Throughout the history of women in sports, women had to ?merge? then ?submerge? with male dominated sports organizations and structures in order to participate. The Olympic Games is a key example of women have to merge and submerge with a male dominated organization. The first modern Olympics, held in 1896, did not allow women participants. And when women were allowed to participate, in 1900, it was in only three sports and out of the 1,225 athletes, only nineteen were women. The Olympics have allowed women to ?merge?, thus enabling women to participate in the games and rise to the level that they compete at today, however women are still ?submerged? within the dominant male sport structure, as can be seen with the present imbalance of men?s and women?s events and the significantly higher number of male athletes than females. Though equal participation of male and female athletes needs to be further developed, the mere idea of female participation in organized ?male? sports is socially and culturally significant by empowering women and breaking barriers that hinder women in all aspects of life.
Women have always been regarded as the "weaker" sex and the role of the woman was always to be submissive, passive and obedient to men. With sports, women hardly had a role at all until the twentieth century. Using the Olympics as an example, female athletes were not even considered at the onset of the modern games, and when they were allowed to compete in the second games in the 1900s, their presence was not taken seriously, only nineteen women competed, and only in three sporting events: golf, archery, and tennis. However, the "merging" of women into the Olympic games has come a long way, as can...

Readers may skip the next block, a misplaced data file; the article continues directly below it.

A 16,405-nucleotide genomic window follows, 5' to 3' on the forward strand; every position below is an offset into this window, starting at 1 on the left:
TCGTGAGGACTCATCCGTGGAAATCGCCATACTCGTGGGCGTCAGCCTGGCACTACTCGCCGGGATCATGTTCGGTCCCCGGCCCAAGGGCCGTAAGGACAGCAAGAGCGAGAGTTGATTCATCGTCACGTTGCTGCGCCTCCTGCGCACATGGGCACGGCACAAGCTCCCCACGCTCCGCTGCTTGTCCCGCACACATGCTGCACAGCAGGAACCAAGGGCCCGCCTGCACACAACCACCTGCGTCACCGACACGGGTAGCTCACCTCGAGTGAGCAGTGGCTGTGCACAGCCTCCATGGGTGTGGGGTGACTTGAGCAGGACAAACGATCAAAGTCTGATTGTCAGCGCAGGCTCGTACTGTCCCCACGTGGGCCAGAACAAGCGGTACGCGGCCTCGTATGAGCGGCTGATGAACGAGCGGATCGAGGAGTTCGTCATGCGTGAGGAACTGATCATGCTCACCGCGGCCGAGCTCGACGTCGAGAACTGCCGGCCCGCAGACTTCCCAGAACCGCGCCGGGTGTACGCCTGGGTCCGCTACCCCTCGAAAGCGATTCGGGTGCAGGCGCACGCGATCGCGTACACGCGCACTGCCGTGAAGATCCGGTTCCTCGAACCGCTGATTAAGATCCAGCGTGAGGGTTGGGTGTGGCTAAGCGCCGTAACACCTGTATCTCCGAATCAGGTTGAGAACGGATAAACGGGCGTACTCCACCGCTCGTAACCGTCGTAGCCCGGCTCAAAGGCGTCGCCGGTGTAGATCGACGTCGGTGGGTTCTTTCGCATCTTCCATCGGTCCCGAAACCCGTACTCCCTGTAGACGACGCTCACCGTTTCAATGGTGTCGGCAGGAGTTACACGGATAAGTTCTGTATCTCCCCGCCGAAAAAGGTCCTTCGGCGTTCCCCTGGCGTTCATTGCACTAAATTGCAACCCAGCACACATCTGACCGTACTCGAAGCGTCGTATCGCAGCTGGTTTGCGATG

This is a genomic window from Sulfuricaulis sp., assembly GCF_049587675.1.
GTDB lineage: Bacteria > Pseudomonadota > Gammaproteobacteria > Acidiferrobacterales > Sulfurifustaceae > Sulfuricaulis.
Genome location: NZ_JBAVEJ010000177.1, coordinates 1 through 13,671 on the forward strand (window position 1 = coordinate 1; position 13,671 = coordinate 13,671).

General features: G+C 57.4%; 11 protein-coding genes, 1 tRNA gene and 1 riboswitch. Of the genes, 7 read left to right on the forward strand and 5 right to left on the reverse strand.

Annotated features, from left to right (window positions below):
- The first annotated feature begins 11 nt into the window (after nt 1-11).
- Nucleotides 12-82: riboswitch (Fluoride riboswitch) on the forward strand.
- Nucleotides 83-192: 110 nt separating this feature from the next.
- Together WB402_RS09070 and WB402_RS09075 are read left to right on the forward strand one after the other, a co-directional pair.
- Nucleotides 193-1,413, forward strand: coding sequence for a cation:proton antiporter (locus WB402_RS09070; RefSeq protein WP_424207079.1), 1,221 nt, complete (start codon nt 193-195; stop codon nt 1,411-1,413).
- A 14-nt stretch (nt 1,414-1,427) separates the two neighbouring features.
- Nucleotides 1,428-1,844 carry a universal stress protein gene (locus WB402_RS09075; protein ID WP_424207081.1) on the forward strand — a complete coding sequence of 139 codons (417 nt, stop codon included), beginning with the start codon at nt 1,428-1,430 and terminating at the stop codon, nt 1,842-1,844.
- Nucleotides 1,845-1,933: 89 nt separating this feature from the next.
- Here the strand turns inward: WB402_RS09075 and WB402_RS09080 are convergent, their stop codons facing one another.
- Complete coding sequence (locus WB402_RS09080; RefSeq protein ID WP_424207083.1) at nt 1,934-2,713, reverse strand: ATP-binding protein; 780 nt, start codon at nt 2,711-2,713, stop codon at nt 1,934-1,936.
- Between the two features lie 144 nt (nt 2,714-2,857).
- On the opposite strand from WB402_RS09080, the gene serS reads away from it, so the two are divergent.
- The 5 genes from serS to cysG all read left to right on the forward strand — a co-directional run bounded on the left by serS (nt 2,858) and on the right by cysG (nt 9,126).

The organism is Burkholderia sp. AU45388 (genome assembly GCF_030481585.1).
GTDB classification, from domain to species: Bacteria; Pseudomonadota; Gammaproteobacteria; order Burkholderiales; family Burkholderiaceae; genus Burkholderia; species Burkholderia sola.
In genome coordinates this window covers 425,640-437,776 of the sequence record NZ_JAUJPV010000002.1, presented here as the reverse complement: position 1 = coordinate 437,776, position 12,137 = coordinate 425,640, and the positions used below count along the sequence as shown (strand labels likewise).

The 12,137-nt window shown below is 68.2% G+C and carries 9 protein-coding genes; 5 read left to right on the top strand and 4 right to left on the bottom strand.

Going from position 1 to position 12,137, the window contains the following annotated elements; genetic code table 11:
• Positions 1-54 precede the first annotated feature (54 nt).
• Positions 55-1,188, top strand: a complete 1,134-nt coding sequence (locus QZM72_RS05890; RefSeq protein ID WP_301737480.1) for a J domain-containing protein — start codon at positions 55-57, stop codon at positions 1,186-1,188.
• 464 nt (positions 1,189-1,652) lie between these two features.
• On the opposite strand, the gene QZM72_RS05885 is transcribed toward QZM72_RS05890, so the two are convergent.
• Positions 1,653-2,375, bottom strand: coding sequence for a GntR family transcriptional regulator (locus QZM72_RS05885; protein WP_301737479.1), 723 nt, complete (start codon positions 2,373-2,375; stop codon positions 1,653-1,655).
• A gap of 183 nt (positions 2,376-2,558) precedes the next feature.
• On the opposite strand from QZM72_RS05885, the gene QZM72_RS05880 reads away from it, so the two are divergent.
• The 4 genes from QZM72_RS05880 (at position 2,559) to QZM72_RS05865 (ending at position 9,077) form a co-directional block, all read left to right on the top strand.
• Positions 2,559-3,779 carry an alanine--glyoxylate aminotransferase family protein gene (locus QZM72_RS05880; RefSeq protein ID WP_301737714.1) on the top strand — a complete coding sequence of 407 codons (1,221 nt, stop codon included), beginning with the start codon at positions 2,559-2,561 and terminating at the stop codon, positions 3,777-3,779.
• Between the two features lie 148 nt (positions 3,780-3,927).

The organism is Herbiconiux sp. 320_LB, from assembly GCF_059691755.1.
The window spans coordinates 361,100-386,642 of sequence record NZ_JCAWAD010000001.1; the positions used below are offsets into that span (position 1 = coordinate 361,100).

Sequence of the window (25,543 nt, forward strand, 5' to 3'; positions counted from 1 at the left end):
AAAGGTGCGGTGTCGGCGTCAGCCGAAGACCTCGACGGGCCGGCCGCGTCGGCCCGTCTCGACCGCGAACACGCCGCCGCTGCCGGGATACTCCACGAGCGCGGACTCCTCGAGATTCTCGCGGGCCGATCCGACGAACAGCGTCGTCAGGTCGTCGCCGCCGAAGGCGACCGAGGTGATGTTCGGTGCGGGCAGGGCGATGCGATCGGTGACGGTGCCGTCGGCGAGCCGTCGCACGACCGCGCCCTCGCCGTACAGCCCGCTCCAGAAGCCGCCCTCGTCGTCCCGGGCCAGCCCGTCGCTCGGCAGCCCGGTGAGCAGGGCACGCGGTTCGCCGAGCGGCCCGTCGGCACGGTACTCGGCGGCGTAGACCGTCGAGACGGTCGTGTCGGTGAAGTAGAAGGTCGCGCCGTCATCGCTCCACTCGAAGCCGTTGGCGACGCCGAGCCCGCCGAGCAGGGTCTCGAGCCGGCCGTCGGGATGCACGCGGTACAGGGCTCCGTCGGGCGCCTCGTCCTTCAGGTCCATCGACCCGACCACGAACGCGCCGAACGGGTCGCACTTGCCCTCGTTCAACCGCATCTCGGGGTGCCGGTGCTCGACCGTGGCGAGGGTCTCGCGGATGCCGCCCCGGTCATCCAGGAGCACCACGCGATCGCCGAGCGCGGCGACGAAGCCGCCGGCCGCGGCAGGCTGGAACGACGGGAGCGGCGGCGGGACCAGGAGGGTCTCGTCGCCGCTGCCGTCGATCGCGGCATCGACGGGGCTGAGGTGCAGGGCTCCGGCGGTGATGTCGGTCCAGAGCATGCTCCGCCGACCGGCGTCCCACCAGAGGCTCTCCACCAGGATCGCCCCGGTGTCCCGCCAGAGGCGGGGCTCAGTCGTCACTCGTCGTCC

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.... This problem is not one that can easily be solved. Until everyone, including women, unlearns the stereotypes, which hinder women all around the world, something as simple as women playing sports will not fully be embraced or accepted.
The merging of female athletes into male sporting arenas has been a milestone in illustrating women's capabilities, but we are still only partway there. As is illustrated through the submerging of women in the Olympics, women are still not social equals to men. Countries that restrict women to the extreme still thrive and refuse to allow women to pursue sports because of the cultural beliefs, and even in democratic societies women are still not regarded as equal to men. Until the idea of equality is truly accepted by society, women's sports will always be submerged, not only on the playing field, but in the entire realm of life.
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